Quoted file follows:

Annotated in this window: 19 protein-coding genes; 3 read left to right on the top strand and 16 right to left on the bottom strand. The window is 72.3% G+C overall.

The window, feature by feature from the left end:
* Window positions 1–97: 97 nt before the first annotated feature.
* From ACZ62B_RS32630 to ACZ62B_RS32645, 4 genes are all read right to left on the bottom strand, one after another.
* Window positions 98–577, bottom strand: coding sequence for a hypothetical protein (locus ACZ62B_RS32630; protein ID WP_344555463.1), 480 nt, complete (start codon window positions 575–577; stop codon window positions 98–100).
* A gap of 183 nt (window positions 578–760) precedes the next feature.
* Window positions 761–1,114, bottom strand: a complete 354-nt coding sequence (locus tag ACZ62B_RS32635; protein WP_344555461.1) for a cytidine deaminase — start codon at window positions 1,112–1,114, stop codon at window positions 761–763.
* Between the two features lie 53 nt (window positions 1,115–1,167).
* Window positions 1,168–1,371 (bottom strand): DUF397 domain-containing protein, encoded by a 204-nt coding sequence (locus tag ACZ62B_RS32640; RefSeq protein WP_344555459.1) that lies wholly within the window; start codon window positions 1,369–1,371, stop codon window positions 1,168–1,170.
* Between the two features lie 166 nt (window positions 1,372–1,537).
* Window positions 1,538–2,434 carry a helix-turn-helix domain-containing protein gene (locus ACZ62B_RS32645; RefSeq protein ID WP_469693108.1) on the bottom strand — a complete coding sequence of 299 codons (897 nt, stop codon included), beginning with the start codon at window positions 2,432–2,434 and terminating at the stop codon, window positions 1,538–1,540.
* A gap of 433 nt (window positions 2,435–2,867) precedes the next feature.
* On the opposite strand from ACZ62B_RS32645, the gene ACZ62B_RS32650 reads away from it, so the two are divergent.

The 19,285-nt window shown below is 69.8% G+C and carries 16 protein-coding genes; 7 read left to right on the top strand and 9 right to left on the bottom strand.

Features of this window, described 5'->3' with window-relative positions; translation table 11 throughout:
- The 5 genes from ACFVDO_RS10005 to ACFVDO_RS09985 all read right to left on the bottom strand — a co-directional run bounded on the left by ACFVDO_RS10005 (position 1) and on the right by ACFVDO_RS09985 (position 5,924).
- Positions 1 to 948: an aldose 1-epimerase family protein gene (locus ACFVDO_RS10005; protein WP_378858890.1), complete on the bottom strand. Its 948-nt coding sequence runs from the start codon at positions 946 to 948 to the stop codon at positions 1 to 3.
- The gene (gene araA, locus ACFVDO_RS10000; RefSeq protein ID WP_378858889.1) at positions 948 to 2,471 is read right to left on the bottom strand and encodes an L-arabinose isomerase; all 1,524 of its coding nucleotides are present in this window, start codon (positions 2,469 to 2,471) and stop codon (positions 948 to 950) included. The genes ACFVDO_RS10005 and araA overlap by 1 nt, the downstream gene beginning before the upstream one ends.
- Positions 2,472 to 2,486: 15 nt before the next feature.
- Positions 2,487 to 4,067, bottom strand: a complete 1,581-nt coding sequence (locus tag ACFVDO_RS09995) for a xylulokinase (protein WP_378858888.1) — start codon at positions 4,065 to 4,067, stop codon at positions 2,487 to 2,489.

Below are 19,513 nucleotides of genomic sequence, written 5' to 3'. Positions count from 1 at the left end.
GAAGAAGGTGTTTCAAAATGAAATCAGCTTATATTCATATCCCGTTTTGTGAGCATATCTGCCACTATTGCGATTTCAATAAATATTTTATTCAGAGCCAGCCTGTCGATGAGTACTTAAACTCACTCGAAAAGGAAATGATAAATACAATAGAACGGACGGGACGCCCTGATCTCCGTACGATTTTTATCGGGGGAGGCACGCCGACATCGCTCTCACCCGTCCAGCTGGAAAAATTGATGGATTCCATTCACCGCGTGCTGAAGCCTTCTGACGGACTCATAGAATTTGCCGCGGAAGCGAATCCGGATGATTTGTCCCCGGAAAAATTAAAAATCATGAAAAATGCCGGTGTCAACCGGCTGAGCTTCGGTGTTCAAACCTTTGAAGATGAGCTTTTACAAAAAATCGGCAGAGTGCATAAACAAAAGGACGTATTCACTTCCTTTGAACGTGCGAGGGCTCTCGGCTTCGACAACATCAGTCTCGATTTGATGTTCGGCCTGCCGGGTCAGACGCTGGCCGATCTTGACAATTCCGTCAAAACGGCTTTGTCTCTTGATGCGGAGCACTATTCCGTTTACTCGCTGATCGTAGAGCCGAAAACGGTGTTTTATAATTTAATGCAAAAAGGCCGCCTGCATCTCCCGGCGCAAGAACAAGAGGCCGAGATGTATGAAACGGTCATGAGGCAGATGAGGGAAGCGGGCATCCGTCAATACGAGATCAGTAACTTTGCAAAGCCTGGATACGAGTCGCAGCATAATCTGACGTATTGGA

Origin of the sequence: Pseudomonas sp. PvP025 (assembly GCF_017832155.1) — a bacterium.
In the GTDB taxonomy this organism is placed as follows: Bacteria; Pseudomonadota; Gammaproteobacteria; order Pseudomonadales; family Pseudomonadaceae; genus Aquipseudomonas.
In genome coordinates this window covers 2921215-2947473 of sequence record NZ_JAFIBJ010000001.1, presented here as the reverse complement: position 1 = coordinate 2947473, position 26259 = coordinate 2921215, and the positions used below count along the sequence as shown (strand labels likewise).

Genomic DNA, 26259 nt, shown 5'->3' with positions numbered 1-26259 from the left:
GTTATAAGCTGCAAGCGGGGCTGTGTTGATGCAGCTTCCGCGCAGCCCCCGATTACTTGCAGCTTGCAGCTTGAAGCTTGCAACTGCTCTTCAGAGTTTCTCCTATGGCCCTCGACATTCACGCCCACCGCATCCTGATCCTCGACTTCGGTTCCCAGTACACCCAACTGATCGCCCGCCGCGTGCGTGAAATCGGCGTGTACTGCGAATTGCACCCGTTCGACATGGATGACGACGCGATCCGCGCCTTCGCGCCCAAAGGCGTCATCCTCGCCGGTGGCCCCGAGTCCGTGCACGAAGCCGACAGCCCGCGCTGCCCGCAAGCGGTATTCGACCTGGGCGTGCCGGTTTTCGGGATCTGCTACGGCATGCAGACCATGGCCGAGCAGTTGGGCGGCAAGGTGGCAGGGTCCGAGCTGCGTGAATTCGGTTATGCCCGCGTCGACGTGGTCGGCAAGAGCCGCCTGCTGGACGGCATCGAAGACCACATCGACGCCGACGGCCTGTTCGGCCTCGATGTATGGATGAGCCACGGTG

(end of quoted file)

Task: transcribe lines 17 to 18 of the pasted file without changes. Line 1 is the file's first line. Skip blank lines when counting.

- Positions 1 to 948: an aldose 1-epimerase family protein gene (locus ACFVDO_RS10005; protein WP_378858890.1), complete on the bottom strand. Its 948-nt coding sequence runs from the start codon at positions 946 to 948 to the stop codon at positions 1 to 3.
- The gene (gene araA, locus ACFVDO_RS10000; RefSeq protein ID WP_378858889.1) at positions 948 to 2,471 is read right to left on the bottom strand and encodes an L-arabinose isomerase; all 1,524 of its coding nucleotides are present in this window, start codon (positions 2,469 to 2,471) and stop codon (positions 948 to 950) included. The genes ACFVDO_RS10005 and araA overlap by 1 nt, the downstream gene beginning before the upstream one ends.